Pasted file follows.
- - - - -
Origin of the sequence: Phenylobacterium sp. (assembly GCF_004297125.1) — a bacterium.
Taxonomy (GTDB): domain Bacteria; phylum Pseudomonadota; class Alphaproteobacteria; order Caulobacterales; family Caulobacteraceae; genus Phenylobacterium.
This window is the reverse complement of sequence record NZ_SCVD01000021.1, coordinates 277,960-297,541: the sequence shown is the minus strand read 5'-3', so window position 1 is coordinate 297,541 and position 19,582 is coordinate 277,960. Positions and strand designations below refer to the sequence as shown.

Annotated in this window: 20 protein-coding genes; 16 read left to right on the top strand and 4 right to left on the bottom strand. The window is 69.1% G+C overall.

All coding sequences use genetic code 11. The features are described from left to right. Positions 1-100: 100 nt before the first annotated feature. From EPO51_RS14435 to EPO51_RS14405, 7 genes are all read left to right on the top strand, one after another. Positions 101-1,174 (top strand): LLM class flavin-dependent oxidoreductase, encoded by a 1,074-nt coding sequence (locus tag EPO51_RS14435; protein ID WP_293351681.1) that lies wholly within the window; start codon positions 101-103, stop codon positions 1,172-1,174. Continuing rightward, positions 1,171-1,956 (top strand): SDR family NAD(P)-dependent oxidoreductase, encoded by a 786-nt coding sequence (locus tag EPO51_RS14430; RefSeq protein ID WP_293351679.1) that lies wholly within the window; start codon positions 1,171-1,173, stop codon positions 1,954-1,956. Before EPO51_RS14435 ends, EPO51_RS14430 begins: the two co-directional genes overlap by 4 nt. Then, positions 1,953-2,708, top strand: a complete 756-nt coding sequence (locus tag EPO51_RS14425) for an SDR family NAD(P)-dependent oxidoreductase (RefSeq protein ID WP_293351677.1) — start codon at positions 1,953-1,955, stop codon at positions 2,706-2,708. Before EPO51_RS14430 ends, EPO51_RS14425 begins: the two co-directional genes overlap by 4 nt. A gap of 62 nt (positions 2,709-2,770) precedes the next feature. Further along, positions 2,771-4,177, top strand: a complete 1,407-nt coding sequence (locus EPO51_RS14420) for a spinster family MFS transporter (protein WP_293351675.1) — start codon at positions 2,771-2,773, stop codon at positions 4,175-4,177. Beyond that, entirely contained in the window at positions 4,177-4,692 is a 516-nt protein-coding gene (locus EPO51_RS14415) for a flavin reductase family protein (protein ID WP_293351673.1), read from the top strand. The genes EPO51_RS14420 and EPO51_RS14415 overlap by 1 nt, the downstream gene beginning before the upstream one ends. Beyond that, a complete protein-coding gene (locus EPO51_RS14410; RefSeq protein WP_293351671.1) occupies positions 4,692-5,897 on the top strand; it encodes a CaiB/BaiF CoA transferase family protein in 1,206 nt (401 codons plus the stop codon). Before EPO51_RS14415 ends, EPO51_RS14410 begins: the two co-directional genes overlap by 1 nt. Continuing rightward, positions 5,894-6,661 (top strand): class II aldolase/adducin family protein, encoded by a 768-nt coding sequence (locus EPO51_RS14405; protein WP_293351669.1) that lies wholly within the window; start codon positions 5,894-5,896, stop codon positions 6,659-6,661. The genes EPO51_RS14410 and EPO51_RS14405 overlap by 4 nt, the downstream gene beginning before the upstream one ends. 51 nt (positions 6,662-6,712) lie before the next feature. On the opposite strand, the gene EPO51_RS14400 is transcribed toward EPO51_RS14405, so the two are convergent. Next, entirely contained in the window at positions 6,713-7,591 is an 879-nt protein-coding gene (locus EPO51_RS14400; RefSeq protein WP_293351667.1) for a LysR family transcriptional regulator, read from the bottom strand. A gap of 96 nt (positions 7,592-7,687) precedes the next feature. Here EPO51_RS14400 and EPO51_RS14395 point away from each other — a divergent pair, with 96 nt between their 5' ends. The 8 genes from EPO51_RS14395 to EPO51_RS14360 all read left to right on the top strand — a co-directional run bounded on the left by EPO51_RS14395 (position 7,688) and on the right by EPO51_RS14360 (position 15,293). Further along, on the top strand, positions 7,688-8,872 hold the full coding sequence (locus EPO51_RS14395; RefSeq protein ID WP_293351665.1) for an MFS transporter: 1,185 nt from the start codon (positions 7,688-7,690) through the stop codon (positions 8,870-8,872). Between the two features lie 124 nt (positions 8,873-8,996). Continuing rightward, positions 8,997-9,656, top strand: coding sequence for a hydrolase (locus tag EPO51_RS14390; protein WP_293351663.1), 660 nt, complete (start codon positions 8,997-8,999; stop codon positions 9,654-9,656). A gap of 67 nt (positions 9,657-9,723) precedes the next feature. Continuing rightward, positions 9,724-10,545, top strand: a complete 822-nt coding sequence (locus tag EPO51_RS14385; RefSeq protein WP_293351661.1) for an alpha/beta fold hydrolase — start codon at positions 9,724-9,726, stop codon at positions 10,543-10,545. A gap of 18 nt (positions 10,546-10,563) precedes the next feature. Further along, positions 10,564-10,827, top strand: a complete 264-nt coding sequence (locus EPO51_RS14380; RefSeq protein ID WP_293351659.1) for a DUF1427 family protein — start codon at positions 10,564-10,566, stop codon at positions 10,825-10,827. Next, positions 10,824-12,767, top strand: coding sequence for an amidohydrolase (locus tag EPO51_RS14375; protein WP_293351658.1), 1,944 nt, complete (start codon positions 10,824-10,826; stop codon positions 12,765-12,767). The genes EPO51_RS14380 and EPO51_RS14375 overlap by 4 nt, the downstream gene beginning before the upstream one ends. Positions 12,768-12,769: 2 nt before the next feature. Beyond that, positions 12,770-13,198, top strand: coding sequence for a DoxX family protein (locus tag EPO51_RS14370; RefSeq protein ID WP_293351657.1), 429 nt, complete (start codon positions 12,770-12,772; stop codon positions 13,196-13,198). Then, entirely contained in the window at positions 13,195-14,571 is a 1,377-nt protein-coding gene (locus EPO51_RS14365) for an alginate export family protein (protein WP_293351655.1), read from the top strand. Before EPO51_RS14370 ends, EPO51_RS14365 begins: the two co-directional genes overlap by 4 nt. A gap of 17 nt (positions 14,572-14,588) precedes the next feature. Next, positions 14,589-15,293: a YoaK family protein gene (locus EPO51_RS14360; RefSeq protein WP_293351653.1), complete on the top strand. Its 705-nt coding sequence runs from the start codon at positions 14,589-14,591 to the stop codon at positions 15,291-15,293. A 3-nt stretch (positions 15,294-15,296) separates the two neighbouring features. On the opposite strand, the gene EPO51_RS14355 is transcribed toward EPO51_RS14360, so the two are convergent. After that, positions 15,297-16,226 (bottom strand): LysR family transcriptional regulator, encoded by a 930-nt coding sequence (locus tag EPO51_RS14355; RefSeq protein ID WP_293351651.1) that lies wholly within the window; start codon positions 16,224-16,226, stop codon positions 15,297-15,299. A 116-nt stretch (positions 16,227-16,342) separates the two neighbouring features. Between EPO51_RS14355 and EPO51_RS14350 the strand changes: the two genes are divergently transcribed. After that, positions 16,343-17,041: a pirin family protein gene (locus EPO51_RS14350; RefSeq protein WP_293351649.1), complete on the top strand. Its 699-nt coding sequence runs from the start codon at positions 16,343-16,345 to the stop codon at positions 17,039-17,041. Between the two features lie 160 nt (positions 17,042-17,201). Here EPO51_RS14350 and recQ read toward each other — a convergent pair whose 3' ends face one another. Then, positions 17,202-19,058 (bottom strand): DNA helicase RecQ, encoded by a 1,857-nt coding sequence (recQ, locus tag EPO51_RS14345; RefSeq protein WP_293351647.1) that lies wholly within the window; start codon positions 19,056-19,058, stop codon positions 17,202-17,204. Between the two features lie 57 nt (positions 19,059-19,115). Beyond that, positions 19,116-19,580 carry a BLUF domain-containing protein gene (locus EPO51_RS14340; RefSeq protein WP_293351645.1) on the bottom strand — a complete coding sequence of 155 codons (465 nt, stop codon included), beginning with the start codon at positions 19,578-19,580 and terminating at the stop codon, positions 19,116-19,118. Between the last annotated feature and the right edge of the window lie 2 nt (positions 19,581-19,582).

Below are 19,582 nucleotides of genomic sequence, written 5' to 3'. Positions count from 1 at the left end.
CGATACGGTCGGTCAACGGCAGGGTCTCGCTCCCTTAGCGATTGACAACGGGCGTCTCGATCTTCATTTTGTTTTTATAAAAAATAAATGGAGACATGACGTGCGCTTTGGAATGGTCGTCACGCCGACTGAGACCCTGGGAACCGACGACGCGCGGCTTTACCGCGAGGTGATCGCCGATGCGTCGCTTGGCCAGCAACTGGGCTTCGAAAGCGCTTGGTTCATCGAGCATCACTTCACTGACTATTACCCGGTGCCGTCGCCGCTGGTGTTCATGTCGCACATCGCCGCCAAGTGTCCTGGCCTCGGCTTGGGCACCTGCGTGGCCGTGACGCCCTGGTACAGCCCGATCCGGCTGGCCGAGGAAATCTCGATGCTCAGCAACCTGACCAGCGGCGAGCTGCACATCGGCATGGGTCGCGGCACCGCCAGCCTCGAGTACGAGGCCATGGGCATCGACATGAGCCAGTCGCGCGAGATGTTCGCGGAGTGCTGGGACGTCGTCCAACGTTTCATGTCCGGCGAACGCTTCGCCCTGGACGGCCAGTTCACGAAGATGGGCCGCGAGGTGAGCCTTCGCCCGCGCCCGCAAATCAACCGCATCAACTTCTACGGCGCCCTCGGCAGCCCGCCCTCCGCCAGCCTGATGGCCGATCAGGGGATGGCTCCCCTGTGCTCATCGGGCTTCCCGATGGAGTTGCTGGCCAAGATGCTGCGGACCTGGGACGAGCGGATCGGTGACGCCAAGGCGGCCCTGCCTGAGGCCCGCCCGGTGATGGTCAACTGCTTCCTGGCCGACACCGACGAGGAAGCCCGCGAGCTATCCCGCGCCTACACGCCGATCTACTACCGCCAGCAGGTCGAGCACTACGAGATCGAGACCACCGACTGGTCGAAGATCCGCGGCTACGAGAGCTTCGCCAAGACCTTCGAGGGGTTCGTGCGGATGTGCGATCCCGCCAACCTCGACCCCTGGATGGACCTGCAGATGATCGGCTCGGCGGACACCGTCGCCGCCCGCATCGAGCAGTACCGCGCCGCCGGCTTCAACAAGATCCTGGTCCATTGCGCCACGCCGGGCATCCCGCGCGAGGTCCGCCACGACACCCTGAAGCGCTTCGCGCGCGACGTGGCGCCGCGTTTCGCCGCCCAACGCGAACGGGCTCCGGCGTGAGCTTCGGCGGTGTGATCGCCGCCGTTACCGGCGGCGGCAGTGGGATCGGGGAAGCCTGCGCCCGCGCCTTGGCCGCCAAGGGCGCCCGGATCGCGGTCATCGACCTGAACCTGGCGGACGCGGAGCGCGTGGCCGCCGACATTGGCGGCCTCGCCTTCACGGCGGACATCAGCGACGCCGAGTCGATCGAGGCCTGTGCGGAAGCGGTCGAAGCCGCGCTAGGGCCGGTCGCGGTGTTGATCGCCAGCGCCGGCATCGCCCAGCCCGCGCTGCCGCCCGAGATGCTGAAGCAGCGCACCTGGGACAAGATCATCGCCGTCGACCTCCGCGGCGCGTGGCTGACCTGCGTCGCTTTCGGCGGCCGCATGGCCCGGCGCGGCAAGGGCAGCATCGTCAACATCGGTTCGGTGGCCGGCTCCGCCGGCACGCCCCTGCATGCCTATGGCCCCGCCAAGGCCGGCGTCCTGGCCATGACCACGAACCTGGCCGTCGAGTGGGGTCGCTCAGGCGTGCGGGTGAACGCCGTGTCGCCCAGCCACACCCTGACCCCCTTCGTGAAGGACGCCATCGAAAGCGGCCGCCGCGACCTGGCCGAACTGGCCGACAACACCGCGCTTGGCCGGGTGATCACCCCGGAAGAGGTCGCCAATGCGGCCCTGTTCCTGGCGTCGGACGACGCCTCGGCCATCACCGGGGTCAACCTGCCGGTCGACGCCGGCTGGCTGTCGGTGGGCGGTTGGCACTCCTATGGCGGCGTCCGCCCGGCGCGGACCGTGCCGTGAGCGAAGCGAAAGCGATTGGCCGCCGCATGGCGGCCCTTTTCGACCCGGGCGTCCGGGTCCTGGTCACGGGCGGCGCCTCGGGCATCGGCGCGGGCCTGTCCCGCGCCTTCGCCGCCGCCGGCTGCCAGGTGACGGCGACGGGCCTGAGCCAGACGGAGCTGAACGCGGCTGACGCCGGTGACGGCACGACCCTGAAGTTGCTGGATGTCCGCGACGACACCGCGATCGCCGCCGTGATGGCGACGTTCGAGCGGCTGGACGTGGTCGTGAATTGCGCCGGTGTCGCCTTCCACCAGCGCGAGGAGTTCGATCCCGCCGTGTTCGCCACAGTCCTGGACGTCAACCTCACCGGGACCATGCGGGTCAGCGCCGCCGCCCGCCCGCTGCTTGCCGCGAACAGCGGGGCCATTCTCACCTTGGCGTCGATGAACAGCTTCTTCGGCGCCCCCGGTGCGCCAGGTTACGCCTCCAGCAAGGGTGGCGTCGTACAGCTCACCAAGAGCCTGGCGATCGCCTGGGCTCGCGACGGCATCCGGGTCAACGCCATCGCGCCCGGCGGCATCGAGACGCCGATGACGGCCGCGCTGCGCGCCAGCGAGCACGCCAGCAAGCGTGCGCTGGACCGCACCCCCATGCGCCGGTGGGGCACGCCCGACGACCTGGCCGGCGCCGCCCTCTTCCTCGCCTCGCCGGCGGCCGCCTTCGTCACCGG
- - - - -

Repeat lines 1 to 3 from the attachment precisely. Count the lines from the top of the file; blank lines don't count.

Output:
Origin of the sequence: Phenylobacterium sp. (assembly GCF_004297125.1) — a bacterium.
Taxonomy (GTDB): domain Bacteria; phylum Pseudomonadota; class Alphaproteobacteria; order Caulobacterales; family Caulobacteraceae; genus Phenylobacterium.
This window is the reverse complement of sequence record NZ_SCVD01000021.1, coordinates 277,960-297,541: the sequence shown is the minus strand read 5'-3', so window position 1 is coordinate 297,541 and position 19,582 is coordinate 277,960. Positions and strand designations below refer to the sequence as shown.